The more I think about it, the more I dislike this book. There's a scene in which Frances and Lily go to a movie theatre and Leo Taylor, the man whom Frances eventually "rapes" follows them. He recognizes Lily as similar to Kathleen, but the similarity is actually innerving. This is, of course, a reference to Freud's theory of the uncanny. MacDonald painfully points this out by having the narrative declare that resemblance is uncanny. She uses those very words. It's painful.
The movie they went to see is a real movie called "The Diary of a Lost Girl" - get it? Yes, MacDonald, I fucking get it. I understand that you are clever and you assembled a work of clever associations and connotations based off the graduate courses you took about the Gothic novel and critical theory.
One of the major elements of the Gothic novel features doubles, or the Other. We spent forty minutes in class discussing all the doubles-possibilities in the novel and this just reaffirmed in my mind that there are way too many characters in Fall on Your Knees. If everybody can be linked to everybody, does it still have meaning?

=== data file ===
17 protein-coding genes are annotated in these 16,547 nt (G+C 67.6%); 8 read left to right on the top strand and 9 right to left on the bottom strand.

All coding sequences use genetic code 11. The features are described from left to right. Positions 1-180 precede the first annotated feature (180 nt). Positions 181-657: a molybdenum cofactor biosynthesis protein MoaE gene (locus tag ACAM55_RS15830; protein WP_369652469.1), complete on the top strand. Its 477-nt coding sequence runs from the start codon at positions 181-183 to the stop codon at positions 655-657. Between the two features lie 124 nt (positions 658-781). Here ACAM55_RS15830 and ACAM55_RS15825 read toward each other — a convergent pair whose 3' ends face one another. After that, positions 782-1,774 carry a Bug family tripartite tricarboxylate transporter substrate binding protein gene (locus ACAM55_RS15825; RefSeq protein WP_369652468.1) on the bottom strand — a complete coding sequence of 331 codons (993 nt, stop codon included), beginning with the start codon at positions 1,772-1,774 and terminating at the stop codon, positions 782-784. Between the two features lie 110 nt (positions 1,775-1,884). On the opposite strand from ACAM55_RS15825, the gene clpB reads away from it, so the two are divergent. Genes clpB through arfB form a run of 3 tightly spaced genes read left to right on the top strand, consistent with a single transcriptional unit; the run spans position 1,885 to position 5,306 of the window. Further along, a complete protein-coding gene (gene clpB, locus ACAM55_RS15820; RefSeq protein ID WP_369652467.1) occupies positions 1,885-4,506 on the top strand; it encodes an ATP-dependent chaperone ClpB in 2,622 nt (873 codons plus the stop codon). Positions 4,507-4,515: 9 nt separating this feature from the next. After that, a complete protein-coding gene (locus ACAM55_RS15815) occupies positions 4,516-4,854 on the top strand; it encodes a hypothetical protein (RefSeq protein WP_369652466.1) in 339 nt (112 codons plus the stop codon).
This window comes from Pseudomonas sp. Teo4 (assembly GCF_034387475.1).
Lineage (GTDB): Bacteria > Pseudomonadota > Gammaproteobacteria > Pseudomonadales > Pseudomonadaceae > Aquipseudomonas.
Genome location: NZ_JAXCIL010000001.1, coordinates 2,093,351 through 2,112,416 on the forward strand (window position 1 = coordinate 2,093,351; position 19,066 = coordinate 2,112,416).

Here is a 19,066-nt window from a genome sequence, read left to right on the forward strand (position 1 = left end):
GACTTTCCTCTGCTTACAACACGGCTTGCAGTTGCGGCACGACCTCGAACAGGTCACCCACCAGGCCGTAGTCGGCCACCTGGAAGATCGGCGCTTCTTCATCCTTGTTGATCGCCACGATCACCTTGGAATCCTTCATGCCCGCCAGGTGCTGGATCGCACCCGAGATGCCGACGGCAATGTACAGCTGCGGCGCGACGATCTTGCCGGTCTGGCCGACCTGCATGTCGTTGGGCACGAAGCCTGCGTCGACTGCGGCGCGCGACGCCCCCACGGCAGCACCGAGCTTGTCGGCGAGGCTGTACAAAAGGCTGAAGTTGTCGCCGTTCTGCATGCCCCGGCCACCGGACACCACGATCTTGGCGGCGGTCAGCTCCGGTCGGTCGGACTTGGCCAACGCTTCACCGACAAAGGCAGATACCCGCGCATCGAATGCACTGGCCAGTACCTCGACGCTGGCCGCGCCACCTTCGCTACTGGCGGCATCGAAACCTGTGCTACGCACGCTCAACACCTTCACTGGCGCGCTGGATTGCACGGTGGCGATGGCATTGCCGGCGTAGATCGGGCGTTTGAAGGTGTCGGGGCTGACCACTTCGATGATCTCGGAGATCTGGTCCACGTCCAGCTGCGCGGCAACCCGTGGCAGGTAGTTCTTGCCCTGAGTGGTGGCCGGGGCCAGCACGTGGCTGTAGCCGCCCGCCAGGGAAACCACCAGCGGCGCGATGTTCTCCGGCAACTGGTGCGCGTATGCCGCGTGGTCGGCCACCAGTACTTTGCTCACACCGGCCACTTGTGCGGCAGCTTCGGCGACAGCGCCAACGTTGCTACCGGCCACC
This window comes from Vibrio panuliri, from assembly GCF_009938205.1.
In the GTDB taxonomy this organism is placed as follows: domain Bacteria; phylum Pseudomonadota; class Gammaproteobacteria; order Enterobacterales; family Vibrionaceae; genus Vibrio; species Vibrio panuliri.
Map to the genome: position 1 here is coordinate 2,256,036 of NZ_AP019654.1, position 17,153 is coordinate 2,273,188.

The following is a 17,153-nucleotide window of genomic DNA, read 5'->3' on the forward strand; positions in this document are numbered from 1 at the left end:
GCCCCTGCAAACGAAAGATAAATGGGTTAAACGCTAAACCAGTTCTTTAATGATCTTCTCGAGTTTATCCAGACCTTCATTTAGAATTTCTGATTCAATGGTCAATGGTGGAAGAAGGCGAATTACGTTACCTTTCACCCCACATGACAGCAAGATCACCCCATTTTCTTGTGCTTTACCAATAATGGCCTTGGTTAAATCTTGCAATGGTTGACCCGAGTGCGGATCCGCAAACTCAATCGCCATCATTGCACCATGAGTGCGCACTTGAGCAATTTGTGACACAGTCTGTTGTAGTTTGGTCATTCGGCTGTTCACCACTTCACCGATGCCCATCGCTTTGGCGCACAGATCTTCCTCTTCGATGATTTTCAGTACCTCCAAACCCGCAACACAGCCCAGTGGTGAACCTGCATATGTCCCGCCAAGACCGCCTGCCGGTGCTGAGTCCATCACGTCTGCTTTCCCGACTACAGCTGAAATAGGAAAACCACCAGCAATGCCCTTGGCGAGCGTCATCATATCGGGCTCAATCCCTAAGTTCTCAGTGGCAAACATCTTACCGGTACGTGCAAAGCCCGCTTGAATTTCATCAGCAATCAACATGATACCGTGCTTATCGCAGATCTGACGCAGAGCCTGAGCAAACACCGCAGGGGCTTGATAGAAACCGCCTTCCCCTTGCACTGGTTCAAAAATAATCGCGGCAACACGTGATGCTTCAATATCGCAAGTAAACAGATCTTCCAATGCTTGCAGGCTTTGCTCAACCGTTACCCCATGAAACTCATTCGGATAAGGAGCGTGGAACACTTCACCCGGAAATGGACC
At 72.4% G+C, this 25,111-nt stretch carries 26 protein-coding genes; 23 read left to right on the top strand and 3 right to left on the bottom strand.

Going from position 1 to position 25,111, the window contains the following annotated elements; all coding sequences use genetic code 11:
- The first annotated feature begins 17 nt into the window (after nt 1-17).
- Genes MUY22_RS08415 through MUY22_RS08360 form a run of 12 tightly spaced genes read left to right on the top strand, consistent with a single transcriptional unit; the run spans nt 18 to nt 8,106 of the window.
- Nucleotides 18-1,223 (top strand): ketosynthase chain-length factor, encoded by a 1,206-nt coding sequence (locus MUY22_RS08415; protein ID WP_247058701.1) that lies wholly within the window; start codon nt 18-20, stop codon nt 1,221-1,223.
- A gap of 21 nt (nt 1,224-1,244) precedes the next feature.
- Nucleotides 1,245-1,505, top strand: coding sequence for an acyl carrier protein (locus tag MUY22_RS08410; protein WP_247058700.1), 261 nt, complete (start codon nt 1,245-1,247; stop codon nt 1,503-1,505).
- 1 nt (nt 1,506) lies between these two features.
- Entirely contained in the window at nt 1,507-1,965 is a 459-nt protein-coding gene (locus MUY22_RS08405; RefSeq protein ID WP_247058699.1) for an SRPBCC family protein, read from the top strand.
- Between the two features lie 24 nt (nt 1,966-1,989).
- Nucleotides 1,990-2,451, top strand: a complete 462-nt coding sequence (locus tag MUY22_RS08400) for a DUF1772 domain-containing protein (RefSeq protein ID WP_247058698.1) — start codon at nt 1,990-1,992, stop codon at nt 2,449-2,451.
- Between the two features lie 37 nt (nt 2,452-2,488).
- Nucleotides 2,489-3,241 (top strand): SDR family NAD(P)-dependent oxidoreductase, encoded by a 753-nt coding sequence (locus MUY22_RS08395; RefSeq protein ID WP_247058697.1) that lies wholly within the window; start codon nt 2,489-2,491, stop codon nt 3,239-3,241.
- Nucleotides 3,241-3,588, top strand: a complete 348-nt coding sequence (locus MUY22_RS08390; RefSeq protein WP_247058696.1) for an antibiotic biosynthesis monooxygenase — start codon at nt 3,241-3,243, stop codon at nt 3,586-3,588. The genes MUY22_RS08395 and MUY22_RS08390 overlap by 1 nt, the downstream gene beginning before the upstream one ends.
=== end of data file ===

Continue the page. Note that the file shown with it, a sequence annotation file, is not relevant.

The professor said that the middle section, which I derided as painfully tedious, is an example of the psychoanalytic therapy and the concept of the repetition compulsion. The characters go over the same ground over and over, but they don't remember perfectly, or they tell themselves half-truths, which makes the final act of catharsis so meaningful because they worked so hard to get at it. Now, this is all very find and good, but I think the professor is rationalizing an extra 150 pages of repetition. Unfortunately, a novel is not an account of therapy. Even if it were, it would be fictionalized and streamlined and turned into a proper story. Therapy is not a story. The professor is essentially apologizing for the author's self-indulgence.
The basement and the attic are important symbols in the novel. The house itself is important. Oh ho! I wonder what they mean! Of course, in the semiotics of Fall on Your Knees, the basements means exactly what you think it means, which is to say that the semiotics of this novel is simple and drawn from every a ton of books that MacDonald clearly read in graduate school.
A clever bit is the death of Trixie, the cat. The cat finds its way into the baptismal gown (an important symbol!) and then gets stuck in the cedar chest (an important symbol!) and is considered missing for weeks, that is until somebody finds the rotting corpse and buries it (an important symbol!). The cleverness here is that Trixie is implicitly compared to the other characters who have died or who have worn the baptismal gown. What's clever about it is that despite the obviousness of the setting (the gown! the chest! the fucking attic!) the symbol of the dead cat is left alone by MacDonald's constant authorial prodding. She doesn't explain the symbol; she lets it lie there on the page and waits for the reader to figure it out. Which is nice. For once.